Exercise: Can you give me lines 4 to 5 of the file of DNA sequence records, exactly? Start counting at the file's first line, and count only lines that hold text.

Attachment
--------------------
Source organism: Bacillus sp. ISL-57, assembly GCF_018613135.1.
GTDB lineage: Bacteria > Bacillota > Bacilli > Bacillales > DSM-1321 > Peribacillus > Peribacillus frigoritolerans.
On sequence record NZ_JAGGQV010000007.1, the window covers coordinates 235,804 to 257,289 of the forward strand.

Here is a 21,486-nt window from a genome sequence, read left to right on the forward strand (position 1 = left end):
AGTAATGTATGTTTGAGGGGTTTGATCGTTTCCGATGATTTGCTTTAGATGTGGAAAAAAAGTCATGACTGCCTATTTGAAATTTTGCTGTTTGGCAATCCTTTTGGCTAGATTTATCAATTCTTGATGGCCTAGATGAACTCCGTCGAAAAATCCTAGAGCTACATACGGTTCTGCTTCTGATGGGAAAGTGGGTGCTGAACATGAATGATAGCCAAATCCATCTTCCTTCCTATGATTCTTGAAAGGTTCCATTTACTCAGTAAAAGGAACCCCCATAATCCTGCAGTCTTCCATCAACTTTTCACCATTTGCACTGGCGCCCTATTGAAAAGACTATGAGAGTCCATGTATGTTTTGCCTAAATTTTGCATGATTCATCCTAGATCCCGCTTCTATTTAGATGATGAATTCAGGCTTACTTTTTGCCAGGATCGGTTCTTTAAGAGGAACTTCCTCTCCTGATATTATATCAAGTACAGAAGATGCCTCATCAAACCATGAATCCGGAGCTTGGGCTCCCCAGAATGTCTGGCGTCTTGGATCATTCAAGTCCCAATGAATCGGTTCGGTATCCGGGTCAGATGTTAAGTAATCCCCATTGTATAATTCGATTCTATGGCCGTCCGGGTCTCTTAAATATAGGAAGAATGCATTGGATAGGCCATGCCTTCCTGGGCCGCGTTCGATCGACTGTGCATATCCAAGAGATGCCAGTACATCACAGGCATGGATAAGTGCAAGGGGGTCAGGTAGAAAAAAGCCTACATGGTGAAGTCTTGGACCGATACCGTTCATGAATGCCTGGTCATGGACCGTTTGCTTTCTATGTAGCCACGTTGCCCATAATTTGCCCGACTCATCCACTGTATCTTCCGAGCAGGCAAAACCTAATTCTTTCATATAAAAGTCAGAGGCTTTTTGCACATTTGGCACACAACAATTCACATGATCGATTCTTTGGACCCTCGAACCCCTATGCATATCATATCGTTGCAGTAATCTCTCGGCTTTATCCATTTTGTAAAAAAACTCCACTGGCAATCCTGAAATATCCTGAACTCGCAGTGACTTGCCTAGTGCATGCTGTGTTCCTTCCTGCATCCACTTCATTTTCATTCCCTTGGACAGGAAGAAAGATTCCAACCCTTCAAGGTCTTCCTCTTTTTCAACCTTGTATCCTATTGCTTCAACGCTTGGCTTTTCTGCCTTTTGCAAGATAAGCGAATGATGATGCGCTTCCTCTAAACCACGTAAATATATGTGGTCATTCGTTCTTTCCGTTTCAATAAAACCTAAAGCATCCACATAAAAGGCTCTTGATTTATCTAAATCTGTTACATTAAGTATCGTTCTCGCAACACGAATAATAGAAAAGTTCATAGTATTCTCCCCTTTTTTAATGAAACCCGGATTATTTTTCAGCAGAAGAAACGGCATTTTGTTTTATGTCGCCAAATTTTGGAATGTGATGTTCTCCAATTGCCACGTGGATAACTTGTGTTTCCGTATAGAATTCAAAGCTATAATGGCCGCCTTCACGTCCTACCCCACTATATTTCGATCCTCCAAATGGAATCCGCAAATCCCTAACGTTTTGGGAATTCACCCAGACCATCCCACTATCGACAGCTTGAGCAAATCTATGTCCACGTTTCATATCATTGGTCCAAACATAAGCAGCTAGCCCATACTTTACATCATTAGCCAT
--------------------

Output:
Here is a 21,486-nt window from a genome sequence, read left to right on the forward strand (position 1 = left end):
AGTAATGTATGTTTGAGGGGTTTGATCGTTTCCGATGATTTGCTTTAGATGTGGAAAAAAAGTCATGACTGCCTATTTGAAATTTTGCTGTTTGGCAATCCTTTTGGCTAGATTTATCAATTCTTGATGGCCTAGATGAACTCCGTCGAAAAATCCTAGAGCTACATACGGTTCTGCTTCTGATGGGAAAGTGGGTGCTGAACATGAATGATAGCCAAATCCATCTTCCTTCCTATGATTCTTGAAAGGTTCCATTTACTCAGTAAAAGGAACCCCCATAATCCTGCAGTCTTCCATCAACTTTTCACCATTTGCACTGGCGCCCTATTGAAAAGACTATGAGAGTCCATGTATGTTTTGCCTAAATTTTGCATGATTCATCCTAGATCCCGCTTCTATTTAGATGATGAATTCAGGCTTACTTTTTGCCAGGATCGGTTCTTTAAGAGGAACTTCCTCTCCTGATATTATATCAAGTACAGAAGATGCCTCATCAAACCATGAATCCGGAGCTTGGGCTCCCCAGAATGTCTGGCGTCTTGGATCATTCAAGTCCCAATGAATCGGTTCGGTATCCGGGTCAGATGTTAAGTAATCCCCATTGTATAATTCGATTCTATGGCCGTCCGGGTCTCTTAAATATAGGAAGAATGCATTGGATAGGCCATGCCTTCCTGGGCCGCGTTCGATCGACTGTGCATATCCAAGAGATGCCAGTACATCACAGGCATGGATAAGTGCAAGGGGGTCAGGTAGAAAAAAGCCTACATGGTGAAGTCTTGGACCGATACCGTTCATGAATGCCTGGTCATGGACCGTTTGCTTTCTATGTAGCCACGTTGCCCATAATTTGCCCGACTCATCCACTGTATCTTCCGAGCAGGCAAAACCTAATTCTTTCATATAAAAGTCAGAGGCTTTTTGCACATTTGGCACACAACAATTCACATGATCGATTCTTTGGACCCTCGAACCCCTATGCATATCATATCGTTGCAGTAATCTCTCGGCTTTATCCATTTTGTAAAAAAACTCCACTGGCAATCCTGAAATATCCTGAACTCGCAGTGACTTGCCTAGTGCATGCTGTGTTCCTTCCTGCATCCACTTCATTTTCATTCCCTTGGACAGGAAGAAAGATTCCAACCCTTCAAGGTCTTCCTCTTTTTCAACCTTGTATCCTATTGCTTCAACGCTTGGCTTTTCTGCCTTTTGCAAGATAAGCGAATGATGATGCGCTTCCTCTAAACCACGTAAATATATGTGGTCATTCGTTCTTTCCGTTTCAATAAAACCTAAAGCATCCACATAAAAGGCTCTTGATTTATCTAAATCTGTTACATTAAGTATCGTTCTCGCAACACGAATAATAGAAAAGTTCATAGTATTCTCCCCTTTTTTAATGAAACCCGGATTATTTTTCAGCAGAAGAAACGGCATTTTGTTTTATGTCGCCAAATTTTGGAATGTGATGTTCTCCAATTGCCACGTGGATAACTTGTGTTTCCGTATAGAATTCAAAGCTATAATGGCCGCCTTCACGTCCTACCCCACTATATTTCGATCCTCCAAATGGAATCCGCAAATCCCTAACGTTTTGGGAATTCACCCAGACCATCCCACTATCGACAGCTTGAGCAAATCTATGTCCACGTTTCATATCATTGGTCCAAACATAAGCAGCTAGCCCATACTTTACATCATTAGCCAT